Format

Send to

Choose Destination
Infant Behav Dev. 2015 Feb;38:1-10. doi: 10.1016/j.infbeh.2014.10.001. Epub 2014 Nov 22.

A dynamic system analysis of dyadic flexibility and stability across the Face-to-Face Still-Face procedure: application of the State Space Grid.

Author information

1
0-3 Center for the Study of Social Emotional Development of at-Risk Infant - Scientific Institute, IRCCS Eugenio Medea, Bosisio Parini, Lecco, Italy. Electronic address: livio.provenzi@bp.lnf.it.
2
Neuropsychiatry and Neurorehabilitation Unit - Scientific Institute, IRCCS Eugenio Medea, Bosisio Parini, Lecco, Italy.
3
Bioinformatic Lab - Scientific Institute, IRCCS Eugenio Medea, Bosisio Parini, Lecco, Italy.
4
0-3 Center for the Study of Social Emotional Development of at-Risk Infant - Scientific Institute, IRCCS Eugenio Medea, Bosisio Parini, Lecco, Italy.

Abstract

The Face-to-Face Still-Face (FFSF) paradigm allows to study the mother-infant dyad as a dynamic system coping with social stress perturbations. The State Space Grid (SSG) method is thought to depict both flexibility and stability of the dyad across perturbations, but previous SSG evidence for the FFSF is limited. The main aims were: (1) to investigate mother-infant dyadic flexibility and stability across the FFSF using the SSG; (2) to evaluate the influence of dyadic functioning during Play on infant Still-Face response and of infant stress response in affecting dyadic functioning during Reunion. Forty 4-month-old infants and their mothers were micro-analytically coded during a FFSF and eight SSG dyadic states were obtained. Dyadic flexibility and attractor states were assessed during Play and Reunion. Infants' stress response was coded as negative engagement during the Still-Face episode. Two dyadic states, "maternal hetero-regulation" and "affective mismatch", showed significant changes in the number of visits from Play to Reunion. During Play "maternal positive support to infant play" emerged as attractor state, whereas during Reunion a second attractor emerged, namely "affective mismatch". Dyadic affective mismatch during Play correlated with infants' negative engagement during Still-Face, whereas infants' response to Still-Face resulted in minor social matching during Reunion. Findings provide new insights into the flexible, yet stable, functioning of the mother-infant dyad as a dynamic system. Evidence of a reciprocal influence between dyadic functioning and infant social stress response are discussed.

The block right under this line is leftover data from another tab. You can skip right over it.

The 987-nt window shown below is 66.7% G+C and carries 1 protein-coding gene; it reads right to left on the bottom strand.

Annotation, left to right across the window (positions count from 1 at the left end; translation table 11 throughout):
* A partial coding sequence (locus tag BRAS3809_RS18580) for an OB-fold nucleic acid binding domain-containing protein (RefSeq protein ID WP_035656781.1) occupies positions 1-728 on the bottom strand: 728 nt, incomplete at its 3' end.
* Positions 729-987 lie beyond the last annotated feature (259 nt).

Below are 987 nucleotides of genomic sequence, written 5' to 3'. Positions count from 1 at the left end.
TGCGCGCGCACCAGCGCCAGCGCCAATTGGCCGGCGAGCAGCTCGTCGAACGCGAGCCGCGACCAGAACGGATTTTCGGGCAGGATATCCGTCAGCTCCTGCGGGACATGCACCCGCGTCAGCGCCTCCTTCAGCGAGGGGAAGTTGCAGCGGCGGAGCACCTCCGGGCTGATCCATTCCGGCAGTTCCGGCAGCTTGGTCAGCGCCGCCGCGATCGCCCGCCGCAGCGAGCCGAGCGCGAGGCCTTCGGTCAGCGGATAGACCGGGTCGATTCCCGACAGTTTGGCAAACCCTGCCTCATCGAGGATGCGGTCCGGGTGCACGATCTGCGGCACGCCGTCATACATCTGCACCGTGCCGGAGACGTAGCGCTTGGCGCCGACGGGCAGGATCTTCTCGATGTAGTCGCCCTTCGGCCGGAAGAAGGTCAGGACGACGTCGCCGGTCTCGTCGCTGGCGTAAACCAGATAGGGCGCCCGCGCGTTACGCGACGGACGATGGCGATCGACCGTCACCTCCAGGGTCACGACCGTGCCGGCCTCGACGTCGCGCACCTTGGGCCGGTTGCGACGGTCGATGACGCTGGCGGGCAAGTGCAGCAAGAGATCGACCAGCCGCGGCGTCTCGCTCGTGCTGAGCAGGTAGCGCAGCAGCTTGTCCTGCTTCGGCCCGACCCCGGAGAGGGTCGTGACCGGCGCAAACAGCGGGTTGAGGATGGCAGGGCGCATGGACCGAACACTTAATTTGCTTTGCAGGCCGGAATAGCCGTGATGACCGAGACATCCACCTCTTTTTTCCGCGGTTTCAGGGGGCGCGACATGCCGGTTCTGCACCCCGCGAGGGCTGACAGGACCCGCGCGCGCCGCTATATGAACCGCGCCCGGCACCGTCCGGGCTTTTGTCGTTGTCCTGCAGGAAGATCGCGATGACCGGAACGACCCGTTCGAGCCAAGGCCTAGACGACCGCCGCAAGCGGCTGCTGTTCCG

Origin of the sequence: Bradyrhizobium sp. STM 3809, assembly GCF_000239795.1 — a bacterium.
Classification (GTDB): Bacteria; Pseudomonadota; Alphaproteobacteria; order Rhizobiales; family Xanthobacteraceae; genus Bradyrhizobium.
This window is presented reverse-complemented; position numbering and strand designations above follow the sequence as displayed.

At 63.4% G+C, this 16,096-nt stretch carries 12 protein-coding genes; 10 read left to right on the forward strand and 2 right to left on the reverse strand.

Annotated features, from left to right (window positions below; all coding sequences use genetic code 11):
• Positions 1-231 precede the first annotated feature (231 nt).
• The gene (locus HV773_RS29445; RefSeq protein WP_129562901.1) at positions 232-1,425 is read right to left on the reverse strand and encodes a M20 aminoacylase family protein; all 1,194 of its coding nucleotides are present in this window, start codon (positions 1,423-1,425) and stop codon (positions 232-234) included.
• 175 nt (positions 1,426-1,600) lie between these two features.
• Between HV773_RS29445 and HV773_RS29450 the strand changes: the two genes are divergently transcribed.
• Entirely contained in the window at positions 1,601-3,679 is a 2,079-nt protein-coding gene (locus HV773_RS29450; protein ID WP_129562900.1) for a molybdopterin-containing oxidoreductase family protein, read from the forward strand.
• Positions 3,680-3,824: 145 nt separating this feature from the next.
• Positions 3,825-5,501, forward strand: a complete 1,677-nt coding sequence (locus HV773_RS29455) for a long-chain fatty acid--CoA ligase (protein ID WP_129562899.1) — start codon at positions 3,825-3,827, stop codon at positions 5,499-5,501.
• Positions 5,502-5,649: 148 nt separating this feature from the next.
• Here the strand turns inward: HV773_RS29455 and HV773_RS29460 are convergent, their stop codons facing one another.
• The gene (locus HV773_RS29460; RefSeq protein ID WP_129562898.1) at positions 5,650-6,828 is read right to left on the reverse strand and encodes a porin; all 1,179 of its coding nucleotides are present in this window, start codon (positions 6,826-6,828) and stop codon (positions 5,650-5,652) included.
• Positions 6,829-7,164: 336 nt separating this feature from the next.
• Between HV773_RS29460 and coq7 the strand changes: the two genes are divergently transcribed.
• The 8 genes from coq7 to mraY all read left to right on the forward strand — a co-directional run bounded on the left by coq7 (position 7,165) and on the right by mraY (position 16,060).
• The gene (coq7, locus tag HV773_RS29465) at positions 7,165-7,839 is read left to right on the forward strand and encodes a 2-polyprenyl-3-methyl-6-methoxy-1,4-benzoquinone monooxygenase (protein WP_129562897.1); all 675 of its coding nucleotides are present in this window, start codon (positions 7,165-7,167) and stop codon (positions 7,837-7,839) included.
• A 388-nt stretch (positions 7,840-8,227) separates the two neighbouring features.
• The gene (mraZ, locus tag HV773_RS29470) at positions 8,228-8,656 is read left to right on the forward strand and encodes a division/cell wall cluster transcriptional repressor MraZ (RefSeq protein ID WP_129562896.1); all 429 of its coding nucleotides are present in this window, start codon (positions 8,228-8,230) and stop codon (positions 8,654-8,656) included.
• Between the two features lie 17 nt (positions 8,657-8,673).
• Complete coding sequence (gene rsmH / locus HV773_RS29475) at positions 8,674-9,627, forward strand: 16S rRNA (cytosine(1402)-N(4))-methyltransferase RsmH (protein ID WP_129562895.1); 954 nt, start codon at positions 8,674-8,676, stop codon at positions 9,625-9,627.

KEYWORDS:

Dynamic systems; Mother–infant interaction; Social stress; State Space Grid; Still-Face paradigm

PMID:
25463152
DOI:
10.1016/j.infbeh.2014.10.001
[Indexed for MEDLINE]

Supplemental Content

Full text links

Icon for Elsevier Science
Loading ...
Support Center